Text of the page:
• Terminology: If $0 < a$, then $a$ is called positive. If $a < 0$, then $a$ is called negative$.$0$is neither positive nor negative. • Addition of positives is positive: For all positive$a, b \in \mathbb{Z}$,$a + b > 0$. • Multiplication of positives is positive: For all positive$a, b \in \mathbb{Z}$,$a \cdot b > 0$. * The use of the word "contains" here is important. In our set theoretic construction,$\mathbb{N}$will not, in fact, be a subset of$\mathbb{Z}$. However, the important fact is that$\mathbb{Z}$will contain an embedding of$\mathbb{N}$, which is a copy of$\mathbb{N}$that behaves exactly like$\mathbb{N}$by adhering to the same algebraic and ordering properties. Since these two "copies" of$\mathbb{N}$behave identically, it is a matter of philosophy whether there is any meaningful mathematical difference between them beyond their constructions. This embedding is left as a later exercise. In general,$\mathbb{N}$is treated as a subset of$\mathbb{Z}$. ### Construction We saw that for every$(a, b) \in \mathbb{N} \times \mathbb{N}$where$a > b$, the element$(b, a)$is not in$\mathbb{N}^-$. We can venture to define a negative number as the ordered pair$(b, a)$when$a > b$. For example, we see that the ordered pair$(4, 1)$corresponds to$3$, so$(1, 4)$would correspond to negative$3$, which we could write as$-3$. However, this construction poses a problem, as$(4, 1)$is identical to$(5, 2)$,$(6, 3)$, and an infinite number of similar pairs. The solution is then to define the integers in terms of equivalence classes of ordered pairs in$\mathbb{N} \times \mathbb{N}$. Thus, the integer$3$will be equal to the set containing$(3, 0), (4, 1), (5, 2)$, and so on. However, we need to clarify how exactly a given ordered pair may be determined to be equivalent (or not) to another. We might suggest that$(a, b) \sim (c, d)$if$a - b = c - d$, but because the subtraction operation is only defined when the result is non-negative, the equivalence class is broken for the exact situation we built it to fix in the first place. But despair not, for this pothole is easy to avoid. Just define equivalence in terms of addition instead, under which$\mathbb{N}$is safely closed. Adding$b$and$d$to both sides, we instead say that$(a , b) \sim (c, d)$if and only if$a + d = c + b$. Putting it all together, we define the integers, denoted as$\mathbb{Z}$, as the quotient set of$\mathbb{N} \times \mathbb{N}$under$\sim$, where$(a, b) \sim (c, d)$if and only if$a + d = b + c$. Formally, $$\mathbb{Z} = ( \mathbb{N} \times \mathbb{N} ) \; / \sim$$ where $$(a, b) \sim (c, d) \text{ iff } a + d = c + b.$$ Given this definition, the equivalence class$\{ (a, b) : (a,b) \sim (1,0) \}$is in$\mathbb{Z}$, and its members are$(1,0)$,$(2, 1)$,$(3, 2)$, and so on. And just as we abbreviate$\{\varnothing\}$as$1$when talking about natural numbers, so too can we abbreviate the foregoing equivalence class as$1$. ### Notation However, we now have conflict of notation. The symbol$1$cannot be equal to both$\{ \varnothing\} \in \mathbb{N}$and$\{ (a, b) \in \mathbb{N} \times \mathbb{N} : (a,b) \sim (1,0) \} \in \mathbb{Z}$. Thankfully, in almost all cases outside of set theoretic discussions of the specific construction of$\mathbb{Z}$from$\mathbb{N}$, the context should make clear whether the natural number or the integer is intended. In fact, the idea that there is any meaningful difference at all is one you're not likely to find outside of set theory. Nevertheless, because we are in fact presently interested in constructing$\mathbb{Z}$from$\mathbb{N}$, and there is indeed a meaningful set-theoretic difference between the natural number$1$and the integer$1$, we will mark numerals with subscripts$\mathbb{N}$or$\mathbb{Z}$when necessary to dispel any ambiguity. To illustrate, here are the closest few integers around$0_{\mathbb{Z}}:$$$\begin{matrix} -2_{\mathbb{Z}} & = & \{ (a, b) \in \mathbb{N} \times \mathbb{N} : (a, b) \sim (0_{\mathbb{N}}, 2_{\mathbb{N}}) \} \\ -1_{\mathbb{Z}} & = & \{ (a, b) \in \mathbb{N} \times \mathbb{N} : (a, b) \sim (0_{\mathbb{N}}, 1_{\mathbb{N}}) \} \\ \phantom{-}0_{\mathbb{Z}} & = & \{ (a, b) \in \mathbb{N} \times \mathbb{N} : (a, b) \sim (0_{\mathbb{N}}, 0_{\mathbb{N}}) \} \\ \phantom{-}1_{\mathbb{Z}} & = & \{ (a, b) \in \mathbb{N} \times \mathbb{N} : (a, b) \sim (1_{\mathbb{N}}, 0_{\mathbb{N}}) \} \\ \phantom{-}2_{\mathbb{Z}} & = & \{ (a, b) \in \mathbb{N} \times \mathbb{N} : (a, b) \sim (2_{\mathbb{N}}, 0_{\mathbb{N}}) \} \\ \end{matrix}$$ Using the bracket notation for equivalence classes saves us some writing: $$\begin{matrix} -2_{\mathbb{Z}} & = & [(0_{\mathbb{N}}, 2_{\mathbb{N}})] \\ -1_{\mathbb{Z}} & = & [(0_{\mathbb{N}}, 1_{\mathbb{N}})] \\ \phantom{-}0_{\mathbb{Z}} & = & [(0_{\mathbb{N}}, 0_{\mathbb{N}})] \\ \phantom{-}1_{\mathbb{Z}} & = & [(1_{\mathbb{N}}, 0_{\mathbb{N}})] \\ \phantom{-}2_{\mathbb{Z}} & = & [(2_{\mathbb{N}}, 0_{\mathbb{N}})] \\ \end{matrix}$$ The axiomatic arithmetic and ordering properties for this construction of the integers are proven in the problems below. Further analysis of the natural numbers and the integers themselves is left to the field of number theory. ## Problems 1. Verify that the relation$\sim$in the definition of$\mathbb{Z}$in fact forms an equivalence relation. We show that$\sim$satisfies the three properties of equivalence relations: 1. Reflexivity: Let$(a, b) \in \mathbb{N} \times \mathbb{N}$. Then$a + b = a + b$, so$(a, b) \sim (a, b)$. 2. Symmetry: Let$(a, b), (c, d) \in \mathbb{N} \times \mathbb{N}$such that$(a, b) \sim (c, d)$. Then$a + d = c + b$. By definition of equality,$c + b = a + d$. Therefore$(c, d) \sim (a, b)$. 3. Transitivity: Let$(a, b), (c, d), (e, f) \in \mathbb{N} \times \mathbb{N}$such that$(a, b) \sim (c, d)$and$(c, d) \sim (e, f)$. Then$ a + d = c + b \text{ and} \\ c + f = e + d.$Adding$f$to both sides of the first equation and$b$to both sides of the second gives us$a + d + f = c + b + f \text{ and} \\ c + f + b = e + d + b.$Transitivity on$\mathbb{N}$then gives us$a + d + f = e + d + b. \\$The cancellation law on$\mathbb{N}$simplifies the equation to$a + f = e + b. \\$From which we confirm that$(a, b) = (e, f)$as desired. 2. Show that$0_{\mathbb{Z}} \neq 1_{\mathbb{Z}}$. Proof by contradiction. Suppose$0_{\mathbb{Z}} = 1_{\mathbb{Z}}$. Then$[(0_{\mathbb{N}}, 0_{\mathbb{N}})] = [(1_{\mathbb{N}}, 0_{\mathbb{N}})]$, so$(0_{\mathbb{N}}, 0_{\mathbb{N}}) \sim (1_{\mathbb{N}}, 0_{\mathbb{N}})$. By definition of$\sim$, this means that$1_{\mathbb{N}} + 0_{\mathbb{N}} = 0_{\mathbb{N}} + 0_{\mathbb{N}}$. However, this is a contradiction, as$1_{\mathbb{N}} \neq 0_{\mathbb{N}}$. Therefore$0_{\mathbb{Z}} \neq 1_{\mathbb{Z}}$. 3. Define the addition operation on the integers as $$+ : \mathbb{Z} \times \mathbb{Z} \rightarrow \mathbb{Z}$$ where $$[(a_{\mathbb{N}},b_{\mathbb{N}})] + [(c_{\mathbb{N}}, d_{\mathbb{N}})] = [(a_{\mathbb{N}} + c_{\mathbb{N}}, b_{\mathbb{N}} + d_{\mathbb{N}})].$$ Show that the choice of ordered pair from each equivalence class does not matter. Namely, show that if$(a, b) \sim (a', b')$and$(c, d) \sim (c', d')$that$(a + c, b + d) \sim (a' + c', b' + d')$for all$a,b,c,d,a',b',c',d' \in \mathbb{N}$. If$(a, b) \sim (a', b')$, then$a + b' = a' + b$. Likewise, if$(c, d) \sim (c', d')$, then$c + d' = c' + d$. Adding the two equations together gives us$ (a + b') + (c + d') = (a' + b) + (c' + d) \\ a + (b' + (c + d')) = a' + (b + (c' + d)) \\ a + ((b' + c) + d')) = a' + ((b + c') + d)) \\ a + ((c + b') + d')) = a' + ((c' + b) + d)) \\ a + (c + (b' + d')) = a' + (c' + (b + d)) \\ (a + c) + (b' + d') = (a' + c') + (b + d) \\ $Therefore$(a + c, b + d) \sim (a' + c', b' + d')$4. Compute the following and simply the ordered pair to the appropriate integer numeral: 1.$[(3_{\mathbb{N}}, 1_{\mathbb{N}})] + [(10_{\mathbb{N}}, 4_{\mathbb{N}})]$2.$[(10_{\mathbb{N}}, 4_{\mathbb{N}})] + [(3_{\mathbb{N}}, 1_{\mathbb{N}})]$3.$[(1_{\mathbb{N}}, 3_{\mathbb{N}})] + [(10_{\mathbb{N}}, 4_{\mathbb{N}})]$4.$[(4_{\mathbb{N}}, 10_{\mathbb{N}})] + [(1_{\mathbb{N}}, 3_{\mathbb{N}})]$1.$[(3_{\mathbb{N}}, 1_{\mathbb{N}})] + [(10_{\mathbb{N}}, 4_{\mathbb{N}})] = [(3_{\mathbb{N}} + 10_{\mathbb{N}}, 1_{\mathbb{N}} + 4_{\mathbb{N}} )] = [(13_{\mathbb{N}}, 5_{\mathbb{N}})] = 8_{\mathbb{Z}}$2.$[(10_{\mathbb{N}}, 4_{\mathbb{N}})] + [(3_{\mathbb{N}}, 1_{\mathbb{N}})] = [(10_{\mathbb{N}} + 3_{\mathbb{N}}, 4_{\mathbb{N}} + 1_{\mathbb{N}} )] = [(13_{\mathbb{N}}, 5_{\mathbb{N}})] = 8_{\mathbb{Z}}$3.$[(1_{\mathbb{N}}, 3_{\mathbb{N}})] + [(10_{\mathbb{N}}, 4_{\mathbb{N}})] = [(1_{\mathbb{N}} + 10_{\mathbb{N}}, 3_{\mathbb{N}} + 4_{\mathbb{N}})] = [(11_{\mathbb{N}}, 7_{\mathbb{N}})] = 4_{\mathbb{Z}}$4.$[(4_{\mathbb{N}}, 10_{\mathbb{N}})] + [(1_{\mathbb{N}}, 3_{\mathbb{N}})] = [(4_{\mathbb{N}} + 1_{\mathbb{N}}, 10_{\mathbb{N}} + 3_{\mathbb{N}})] = [(5_{\mathbb{N}}, 13_{\mathbb{N}})] = -8_{\mathbb{Z}}$5. Associativity of Addition: Prove that$(a + b) + c = a + (b + c)$for all$a, b, c \in \mathbb{Z}$. Let$a = [( m, n )]$,$b = [( p, q )]$, and$c = [( r, s )]$, where$m,n,p,q,r,s \in \mathbb{N}$. Then$ (a + b) + c = \left( [( m, n )] + [( p, q )] \right) + [( r, s )] \\ (a + b) + c = [( m + p, n + q )] + [( r, s )] \\ (a + b) + c = [( (m + p) + r, (n + q) + s )] \\ (a + b) + c = [( m + (p + r), n + ( q + s ) )] \\ (a + b) + c = [( m, n )] + [ ( p + r , q + s ) )] \\ (a + b) + c = [( m, n )] + \left( [ ( p, q ) ] + [ ( r, s ) ] \right) \\ (a + b) + c = a + ( b + c ) \\ $6. Commutativity of Addition: Show that$a + b = b + a$for all$a, b \in \mathbb{Z}$. Let$a = [(x_{\mathbb{N}}, y_{\mathbb{N}})]$and let$b = [(z_{\mathbb{N}}, w_{\mathbb{N}})]$. Then$ a + b = [(x_{\mathbb{N}}, y_{\mathbb{N}})] + [(z_{\mathbb{N}}, w_{\mathbb{N}})] \\ a + b = [(x_{\mathbb{N}} + z_{\mathbb{N}}, y_{\mathbb{N}} + w_{\mathbb{N}})] \\ a + b = [(z_{\mathbb{N}} + x_{\mathbb{N}}, w_{\mathbb{N}} + y_{\mathbb{N}})] \\ a + b = [(z_{\mathbb{N}}, w_{\mathbb{N}})] + [(x_{\mathbb{N}}, y_{\mathbb{N}})] \\ a + b = b + a \\ $7. Additive Identity: Show that$0_{\mathbb{Z}} = [(0_{\mathbb{N}}, 0_{\mathbb{N}})]$is the additive identity in$\mathbb{Z}$. Namely, show that for all$a \in \mathbb{Z}$that$a + 0_{\mathbb{Z}} = a$. Let$a = [(x_{\mathbb{N}}, y_{\mathbb{N}})]$. By definition,$0_{\mathbb{Z}} = [(0_{\mathbb{N}}, 0_{\mathbb{N}})]$. Summing the two together gives us$a + 0_{\mathbb{Z}} = [(x_{\mathbb{N}}, y_{\mathbb{N}})] + [(0_{\mathbb{N}}, 0_{\mathbb{N}})] \\ a + 0_{\mathbb{Z}} = [(x_{\mathbb{N}} + 0_{\mathbb{N}}, y_{\mathbb{N}} + 0_{\mathbb{N}})] \\ a + 0_{\mathbb{Z}} = [(x_{\mathbb{N}}, y_{\mathbb{N}})] \\ a + 0_{\mathbb{Z}} = a \\ $8. Additive Inverse: Show that for every$a \in \mathbb{Z}$there exists a number$b$such that$a + b = 0_{\mathbb{Z}}$, and furthermore that$b = -a$. Show also that$-0_{\mathbb{Z}} = 0_{\mathbb{Z}}$. Let$a \in \mathbb{Z}$. Then we can represent$a$as an equivalence class$a = [(x, y)]$, where$x,y \in \mathbb{N}$. By definition, the equivalence class$-a = [(y, x)]$is also in$\mathbb{Z}$. Let$b = -a$. Then$ a + b = a + (-a) \\ a + b = [(x, y)] + [(y, x)] \\ a + b = [(x + y, y + x)] \\ a + b = [(x + y, x + y)] \\ a + b = [(0, 0)] \\ a + b = 0_{\mathbb{Z}} $Thus$-a$is the additive inverse of$a$. Observe that$0_{\mathbb{Z}} = [(0_{\mathbb{N}}, 0_{\mathbb{N}})]$. By definition of a negative number,$-0_{\mathbb{Z}} = [(0_{\mathbb{N}}, 0_{\mathbb{N}})]$, therefore$-0_{\mathbb{Z}} = 0_{\mathbb{Z}}$. 9. Cancellation Law: Give two proofs for the fact that for all$a, b, c \in \mathbb{Z}$, if$a + b = a + c$, then$b = c$. In one proof, use the corresponding cancellation law in$\mathbb{N}$; in the second proof, only use other arithmetic facts about$\mathbb{Z}$(i.e. do not use the natural numbers.) Proof 1: Let$a = [(x, y)]$,$b = [(u, v)]$, and$c = [(p, q)]$. Then$ a + b = [(x, y)] + [(u, v)] \\ a + b = [(x + v, u + y)] \\ $and$a + c = [(x, y)] + [(p, q)] \\ a + c = [(x + q, p + y)] \\$We expand$a + b = a + c$to$[(x + v, u + y)] = [(x + q, p + y)] \\$By definition of$\sim$, we see that$ (x + v) + (p + y) = (x + q) + (u + y) \\ x + (v + (p + y)) = x + (q + (u + y)) \\ v + (p + y) = q + (u + y) \\ (v + p) + y = (q + u) + y \\ v + p = q + u \\ q + u = v + p \\ u + q = p + v \\ $By definition of$\sim$, we conclude that$(u, v) \sim (p, q)$and therefore that$b = c$. Proof 2: Simply add$-a$to both sides:$ a + b = a + c \\ -a + (a + b) = -a + (a + c) \\ (-a + a) + b = (-a + a) + c \\ 0 + b = 0 + c \\ b = c \\ $10. Define the subtraction operation on the integers as $$- : \mathbb{Z} \times \mathbb{Z} \rightarrow \mathbb{Z}$$ where $$\left[ \left( a_{\mathbb{N}}, b_{\mathbb{N}} \right) \right] - \left[ \left( c_{\mathbb{N}}, d_{\mathbb{N}} \right) \right] = \left[ \left( a_{\mathbb{N}}, b_{\mathbb{N}} \right) \right] + \left[ \left( d_{\mathbb{N}}, c_{\mathbb{N}} \right) \right]$$ If$a - b = c$, then$c$is called the difference between$a$and$b$. Compute the following differences and simplify the result from equivalence class form to integer numeral form: 1.$[(5_{\mathbb{N}},1_{\mathbb{N}})] - [(3_{\mathbb{N}},1_{\mathbb{N}})]$2.$[(10_{\mathbb{N}},3_{\mathbb{N}})] - [(19_{\mathbb{N}},15_{\mathbb{N}})]$3.$[(0_{\mathbb{N}},3_{\mathbb{N}})] - [(2_{\mathbb{N}},5_{\mathbb{N}})]$4.$[(4_{\mathbb{N}},3_{\mathbb{N}})] - [(2_{\mathbb{N}},1_{\mathbb{N}})]$1.$[(5_{\mathbb{N}}, 1_{\mathbb{N}})] - [(3_{\mathbb{N}}, 1_{\mathbb{N}})] = [(5_{\mathbb{N}}, 1_{\mathbb{N}}]) + [(1_{\mathbb{N}}, 3_{\mathbb{N}})] = [(5_{\mathbb{N}} + 1_{\mathbb{N}}, 1_{\mathbb{N}} + 3_{\mathbb{N}})] = [(6_{\mathbb{N}}, 4_{\mathbb{N}})] = 2_{\mathbb{Z}}$2.$[(10_{\mathbb{N}}, 3_{\mathbb{N}})] - [(19_{\mathbb{N}}, 15_{\mathbb{N}})] = [(10_{\mathbb{N}}, 3_{\mathbb{N}})] + [(15_{\mathbb{N}}, 19_{\mathbb{N}})] = [(10_{\mathbb{N}} + 15_{\mathbb{N}}, 3_{\mathbb{N}} + 19_{\mathbb{N}})] = [(25_{\mathbb{N}}, 22_{\mathbb{N}})] = 3_{\mathbb{Z}}$3.$[(0_{\mathbb{N}}, 3_{\mathbb{N}})] - [(2_{\mathbb{N}}, 5_{\mathbb{N}})] = [(0_{\mathbb{N}}, 3_{\mathbb{N}})] + [(5_{\mathbb{N}}, 2_{\mathbb{N}})] = [(0_{\mathbb{N}} + 5_{\mathbb{N}}, 3_{\mathbb{N}} + 2_{\mathbb{N}})] = [(5_{\mathbb{N}}, 5_{\mathbb{N}})] = 0_{\mathbb{Z}} $4.$[(4_{\mathbb{N}}, 3_{\mathbb{N}})] - [(2_{\mathbb{N}}, 1_{\mathbb{N}})] = [(4_{\mathbb{N}}, 3_{\mathbb{N}})] + [(1_{\mathbb{N}}, 2_{\mathbb{N}})] = [(4_{\mathbb{N}} + 1_{\mathbb{N}}, 3_{\mathbb{N}} + 2_{\mathbb{N}})] + [(5_{\mathbb{N}}, 5_{\mathbb{N}})] = 0_{\mathbb{Z}}$11. Show that$a + (-b) = a - b$. Let$a = [(x, y)]$and$b = [(u, v)]$. By definition,$-b = [(v, u)]$. Then$ a + (-b) = [(x, y)] + [(v, u)] \\ a + (-b) = [(x, y)] - [(u, v)] \\ a + (-b) = a - b \\ $12. Define the multiplication operation the integers as $$\cdot : \mathbb{Z} \times \mathbb{Z} \rightarrow \mathbb{Z}$$ where $$[(a_{\mathbb{N}}, b_{\mathbb{N}})] \cdot [(c_{\mathbb{N}}, d_{\mathbb{N}})] = [( (a_{\mathbb{N}} \cdot c_{\mathbb{N}}) + (b_{\mathbb{N}} \cdot d_{\mathbb{N}}), (a_{\mathbb{N}} \cdot d_{\mathbb{N}}) + (b_{\mathbb{N}} \cdot c_{\mathbb{N}}))]$$ 1. Derive this definition of multiplication by writing the equivalence classes as "differences" of natural numbers. 2. Show that the choice of ordered pair from each equivalence class does not matter. Namely, show that if$(a, b) \sim (a', b')$and$(c, d) \sim (c', d')$that$( (a \cdot c) + (b \cdot d), (a \cdot d) + (b \cdot c) ) \sim ( (a' \cdot c') + (b' \cdot d'), (a' \cdot d') + (b' \cdot c') )$for all$a,b,c,d,a',b',c',d' \in \mathbb{N}$. 1. The integer$[(a_{\mathbb{N}}, b_{\mathbb{N}})]$is what we would like$a_{\mathbb{N}} - b_{\mathbb{N}}$to represent. If we do some algebra with this aspirational representation, we get the following:$ (a_{\mathbb{N}} - b_{\mathbb{N}}) \cdot (c_{\mathbb{N}} - d_{\mathbb{N}}) = a_{\mathbb{N}} \cdot c_{\mathbb{N}} - a_{\mathbb{N}} \cdot d_{\mathbb{N}} - b_{\mathbb{N}} \cdot c_{\mathbb{N}} + b_{\mathbb{N}} \cdot d_{\mathbb{N}} \\ (a_{\mathbb{N}} - b_{\mathbb{N}}) \cdot (c_{\mathbb{N}} - d_{\mathbb{N}}) = a_{\mathbb{N}} \cdot c_{\mathbb{N}} + b_{\mathbb{N}} \cdot d_{\mathbb{N}} - a_{\mathbb{N}} \cdot d_{\mathbb{N}} - b_{\mathbb{N}} \cdot c_{\mathbb{N}} \\ (a_{\mathbb{N}} - b_{\mathbb{N}}) \cdot (c_{\mathbb{N}} - d_{\mathbb{N}}) = a_{\mathbb{N}} \cdot c_{\mathbb{N}} + b_{\mathbb{N}} \cdot d_{\mathbb{N}} - \left( a_{\mathbb{N}} \cdot d_{\mathbb{N}} + b_{\mathbb{N}} \cdot c_{\mathbb{N}} \right) \\ (a_{\mathbb{N}} - b_{\mathbb{N}}) \cdot (c_{\mathbb{N}} - d_{\mathbb{N}}) = [ \left( \left(a_{\mathbb{N}} \cdot c_{\mathbb{N}} \right) + \left( b_{\mathbb{N}} \cdot d_{\mathbb{N}} \right) , \left( a_{\mathbb{N}} \cdot d_{\mathbb{N}}\right) + \left( b_{\mathbb{N}} \cdot c_{\mathbb{N}} \right) \right)] \\ $2. If$(a, b) \sim (a', b')$, then$a + b' = a' + b$and$[(a, b)] = [(a', b')]. Likewise, if $(c, d) \sim (c', d')$, then $c + d' = c' + d$ and $[(c, d)] = [(c', d')]$. Multiplying the two respective pairs of equivalence classes together gives us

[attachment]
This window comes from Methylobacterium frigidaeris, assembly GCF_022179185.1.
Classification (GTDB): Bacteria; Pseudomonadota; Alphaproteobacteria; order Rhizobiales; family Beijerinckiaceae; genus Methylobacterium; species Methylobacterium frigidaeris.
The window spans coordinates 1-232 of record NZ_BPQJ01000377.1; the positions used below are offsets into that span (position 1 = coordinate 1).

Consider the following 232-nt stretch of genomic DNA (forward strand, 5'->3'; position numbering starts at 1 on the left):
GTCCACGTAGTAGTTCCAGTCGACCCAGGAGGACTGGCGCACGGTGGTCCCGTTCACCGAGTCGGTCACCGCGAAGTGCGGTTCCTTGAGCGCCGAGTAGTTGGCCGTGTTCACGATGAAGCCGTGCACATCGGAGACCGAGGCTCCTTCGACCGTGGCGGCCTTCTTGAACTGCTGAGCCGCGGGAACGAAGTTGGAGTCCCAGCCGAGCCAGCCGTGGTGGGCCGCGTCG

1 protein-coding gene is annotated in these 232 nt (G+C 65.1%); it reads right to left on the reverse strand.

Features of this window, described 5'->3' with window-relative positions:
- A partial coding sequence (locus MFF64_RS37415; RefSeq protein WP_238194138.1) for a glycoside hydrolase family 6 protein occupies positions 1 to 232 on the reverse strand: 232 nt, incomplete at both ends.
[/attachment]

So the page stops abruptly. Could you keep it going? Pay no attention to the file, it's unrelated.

$[(a, b)] \cdot [(c, d)] = [(a \cdot c + b \cdot d, a \cdot d + c \cdot b)] \\ [(a', b')] \cdot [(c', d')] = [(a' \cdot c' + b' \cdot d', a' \cdot d' + c' \cdot b')] \\$